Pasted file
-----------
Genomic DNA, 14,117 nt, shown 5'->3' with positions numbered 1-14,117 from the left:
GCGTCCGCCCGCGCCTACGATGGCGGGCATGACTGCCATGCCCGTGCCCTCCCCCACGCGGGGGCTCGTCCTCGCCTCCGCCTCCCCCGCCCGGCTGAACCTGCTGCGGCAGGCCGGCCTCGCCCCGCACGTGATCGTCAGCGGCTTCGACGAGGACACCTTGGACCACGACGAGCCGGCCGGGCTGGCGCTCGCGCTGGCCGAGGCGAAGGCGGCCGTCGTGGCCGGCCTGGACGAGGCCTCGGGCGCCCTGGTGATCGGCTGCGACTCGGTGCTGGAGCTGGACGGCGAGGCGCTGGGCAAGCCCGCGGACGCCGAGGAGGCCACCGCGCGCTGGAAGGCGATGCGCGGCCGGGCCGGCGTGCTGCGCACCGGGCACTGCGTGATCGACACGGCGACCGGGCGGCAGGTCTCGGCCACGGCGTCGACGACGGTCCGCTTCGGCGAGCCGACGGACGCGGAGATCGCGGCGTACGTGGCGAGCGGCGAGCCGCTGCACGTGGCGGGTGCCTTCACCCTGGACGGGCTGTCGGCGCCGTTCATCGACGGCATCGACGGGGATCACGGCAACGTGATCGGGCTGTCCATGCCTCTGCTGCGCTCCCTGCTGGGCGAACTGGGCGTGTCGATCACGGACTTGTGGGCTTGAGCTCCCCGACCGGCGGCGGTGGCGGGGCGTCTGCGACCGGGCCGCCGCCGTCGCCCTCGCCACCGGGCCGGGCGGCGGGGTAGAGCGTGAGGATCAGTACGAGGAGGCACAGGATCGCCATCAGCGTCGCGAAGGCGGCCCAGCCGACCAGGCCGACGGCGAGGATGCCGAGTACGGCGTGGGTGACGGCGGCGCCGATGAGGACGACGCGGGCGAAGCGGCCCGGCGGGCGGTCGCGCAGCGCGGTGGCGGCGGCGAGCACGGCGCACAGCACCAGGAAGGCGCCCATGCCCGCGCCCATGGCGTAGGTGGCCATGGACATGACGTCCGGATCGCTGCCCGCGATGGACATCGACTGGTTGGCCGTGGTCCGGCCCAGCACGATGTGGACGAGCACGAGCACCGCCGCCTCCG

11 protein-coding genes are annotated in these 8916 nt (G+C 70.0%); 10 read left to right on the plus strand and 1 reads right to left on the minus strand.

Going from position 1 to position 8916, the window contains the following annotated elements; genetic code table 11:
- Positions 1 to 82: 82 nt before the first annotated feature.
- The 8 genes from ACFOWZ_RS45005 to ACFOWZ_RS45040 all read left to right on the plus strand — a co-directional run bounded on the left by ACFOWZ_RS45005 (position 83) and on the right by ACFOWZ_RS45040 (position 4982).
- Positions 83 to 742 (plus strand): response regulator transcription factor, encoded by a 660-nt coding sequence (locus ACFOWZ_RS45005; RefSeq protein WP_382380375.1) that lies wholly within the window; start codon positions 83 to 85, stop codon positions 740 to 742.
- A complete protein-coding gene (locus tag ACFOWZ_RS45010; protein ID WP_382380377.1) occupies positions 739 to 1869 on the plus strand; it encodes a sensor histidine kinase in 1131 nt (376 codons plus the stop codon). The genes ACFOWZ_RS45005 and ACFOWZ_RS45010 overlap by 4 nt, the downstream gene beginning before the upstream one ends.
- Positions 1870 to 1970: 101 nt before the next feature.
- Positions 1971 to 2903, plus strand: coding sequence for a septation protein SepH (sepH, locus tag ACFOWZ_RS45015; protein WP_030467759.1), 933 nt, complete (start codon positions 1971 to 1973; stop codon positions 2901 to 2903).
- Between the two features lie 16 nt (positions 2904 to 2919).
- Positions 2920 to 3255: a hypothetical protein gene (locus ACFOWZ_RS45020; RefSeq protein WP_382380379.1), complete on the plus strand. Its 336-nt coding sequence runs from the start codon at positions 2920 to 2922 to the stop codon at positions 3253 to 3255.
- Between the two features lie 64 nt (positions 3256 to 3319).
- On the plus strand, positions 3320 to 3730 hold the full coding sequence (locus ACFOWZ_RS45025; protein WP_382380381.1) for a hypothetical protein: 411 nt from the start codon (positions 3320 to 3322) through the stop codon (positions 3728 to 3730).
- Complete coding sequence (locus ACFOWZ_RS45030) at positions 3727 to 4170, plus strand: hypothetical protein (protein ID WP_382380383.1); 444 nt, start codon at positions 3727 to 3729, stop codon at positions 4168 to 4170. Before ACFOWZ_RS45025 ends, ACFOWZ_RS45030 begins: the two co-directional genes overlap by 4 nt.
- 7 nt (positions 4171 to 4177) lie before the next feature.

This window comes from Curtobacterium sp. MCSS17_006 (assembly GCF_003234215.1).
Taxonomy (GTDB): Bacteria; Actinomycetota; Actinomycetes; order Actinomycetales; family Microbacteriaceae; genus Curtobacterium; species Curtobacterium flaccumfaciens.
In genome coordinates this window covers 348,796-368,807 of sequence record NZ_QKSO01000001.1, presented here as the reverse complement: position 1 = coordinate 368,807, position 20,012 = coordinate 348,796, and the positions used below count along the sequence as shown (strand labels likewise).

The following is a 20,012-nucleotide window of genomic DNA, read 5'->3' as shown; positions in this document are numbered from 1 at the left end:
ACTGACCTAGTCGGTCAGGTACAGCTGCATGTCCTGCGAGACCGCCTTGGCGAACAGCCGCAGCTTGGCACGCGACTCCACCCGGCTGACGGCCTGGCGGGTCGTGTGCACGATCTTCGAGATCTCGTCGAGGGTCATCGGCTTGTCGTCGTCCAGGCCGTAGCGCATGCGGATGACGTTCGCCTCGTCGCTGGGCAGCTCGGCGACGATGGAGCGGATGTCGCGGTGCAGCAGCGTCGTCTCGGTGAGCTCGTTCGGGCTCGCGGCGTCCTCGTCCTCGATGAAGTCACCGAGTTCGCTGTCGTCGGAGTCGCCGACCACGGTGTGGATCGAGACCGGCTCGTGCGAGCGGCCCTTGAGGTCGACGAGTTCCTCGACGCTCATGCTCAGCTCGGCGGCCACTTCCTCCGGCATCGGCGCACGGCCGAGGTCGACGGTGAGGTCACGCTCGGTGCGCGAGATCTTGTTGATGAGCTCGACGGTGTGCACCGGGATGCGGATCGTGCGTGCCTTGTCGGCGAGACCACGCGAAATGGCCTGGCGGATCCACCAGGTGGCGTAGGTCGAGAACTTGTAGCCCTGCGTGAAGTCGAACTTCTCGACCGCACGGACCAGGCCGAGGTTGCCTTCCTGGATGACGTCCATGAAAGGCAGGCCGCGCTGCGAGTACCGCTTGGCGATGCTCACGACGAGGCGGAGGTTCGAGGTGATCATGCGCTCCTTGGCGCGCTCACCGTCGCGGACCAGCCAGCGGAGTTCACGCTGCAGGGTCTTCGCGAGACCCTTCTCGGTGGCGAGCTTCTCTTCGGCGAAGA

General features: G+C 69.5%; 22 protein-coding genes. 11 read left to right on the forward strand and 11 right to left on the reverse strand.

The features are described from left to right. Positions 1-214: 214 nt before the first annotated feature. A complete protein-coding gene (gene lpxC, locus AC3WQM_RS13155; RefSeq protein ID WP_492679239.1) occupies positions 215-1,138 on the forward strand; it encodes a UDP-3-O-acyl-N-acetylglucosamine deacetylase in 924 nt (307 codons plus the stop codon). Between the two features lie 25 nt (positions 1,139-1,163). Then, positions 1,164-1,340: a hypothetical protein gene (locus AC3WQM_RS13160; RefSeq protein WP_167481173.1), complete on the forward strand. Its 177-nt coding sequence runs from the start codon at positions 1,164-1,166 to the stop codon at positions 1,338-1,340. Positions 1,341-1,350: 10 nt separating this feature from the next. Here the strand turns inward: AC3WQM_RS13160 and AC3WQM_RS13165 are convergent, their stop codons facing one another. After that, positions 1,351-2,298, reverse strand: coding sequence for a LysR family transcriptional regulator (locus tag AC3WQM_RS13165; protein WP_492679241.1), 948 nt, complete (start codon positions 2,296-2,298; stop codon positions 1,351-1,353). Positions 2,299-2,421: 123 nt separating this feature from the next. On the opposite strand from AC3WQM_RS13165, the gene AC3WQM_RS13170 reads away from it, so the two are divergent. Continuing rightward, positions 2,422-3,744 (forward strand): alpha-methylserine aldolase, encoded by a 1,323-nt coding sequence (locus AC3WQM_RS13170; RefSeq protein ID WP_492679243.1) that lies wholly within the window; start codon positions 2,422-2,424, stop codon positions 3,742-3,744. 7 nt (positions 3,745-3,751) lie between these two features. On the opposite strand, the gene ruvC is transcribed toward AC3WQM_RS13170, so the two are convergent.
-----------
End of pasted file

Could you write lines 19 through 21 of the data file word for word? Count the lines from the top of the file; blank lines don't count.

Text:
In genome coordinates this window covers 348,796-368,807 of sequence record NZ_QKSO01000001.1, presented here as the reverse complement: position 1 = coordinate 368,807, position 20,012 = coordinate 348,796, and the positions used below count along the sequence as shown (strand labels likewise).

The following is a 20,012-nucleotide window of genomic DNA, read 5'->3' as shown; positions in this document are numbered from 1 at the left end:
ACTGACCTAGTCGGTCAGGTACAGCTGCATGTCCTGCGAGACCGCCTTGGCGAACAGCCGCAGCTTGGCACGCGACTCCACCCGGCTGACGGCCTGGCGGGTCGTGTGCACGATCTTCGAGATCTCGTCGAGGGTCATCGGCTTGTCGTCGTCCAGGCCGTAGCGCATGCGGATGACGTTCGCCTCGTCGCTGGGCAGCTCGGCGACGATGGAGCGGATGTCGCGGTGCAGCAGCGTCGTCTCGGTGAGCTCGTTCGGGCTCGCGGCGTCCTCGTCCTCGATGAAGTCACCGAGTTCGCTGTCGTCGGAGTCGCCGACCACGGTGTGGATCGAGACCGGCTCGTGCGAGCGGCCCTTGAGGTCGACGAGTTCCTCGACGCTCATGCTCAGCTCGGCGGCCACTTCCTCCGGCATCGGCGCACGGCCGAGGTCGACGGTGAGGTCACGCTCGGTGCGCGAGATCTTGTTGATGAGCTCGACGGTGTGCACCGGGATGCGGATCGTGCGTGCCTTGTCGGCGAGACCACGCGAAATGGCCTGGCGGATCCACCAGGTGGCGTAGGTCGAGAACTTGTAGCCCTGCGTGAAGTCGAACTTCTCGACCGCACGGACCAGGCCGAGGTTGCCTTCCTGGATGACGTCCATGAAAGGCAGGCCGCGCTGCGAGTACCGCTTGGCGATGCTCACGACGAGGCGGAGGTTCGAGGTGATCATGCGCTCCTTGGCGCGCTCACCGTCGCGGACCAGCCAGCGGAGTTCACGCTGCAGGGTCTTCGCGAGACCCTTCTCGGTGGCGAGCTTCTCTTCGGCGAAGA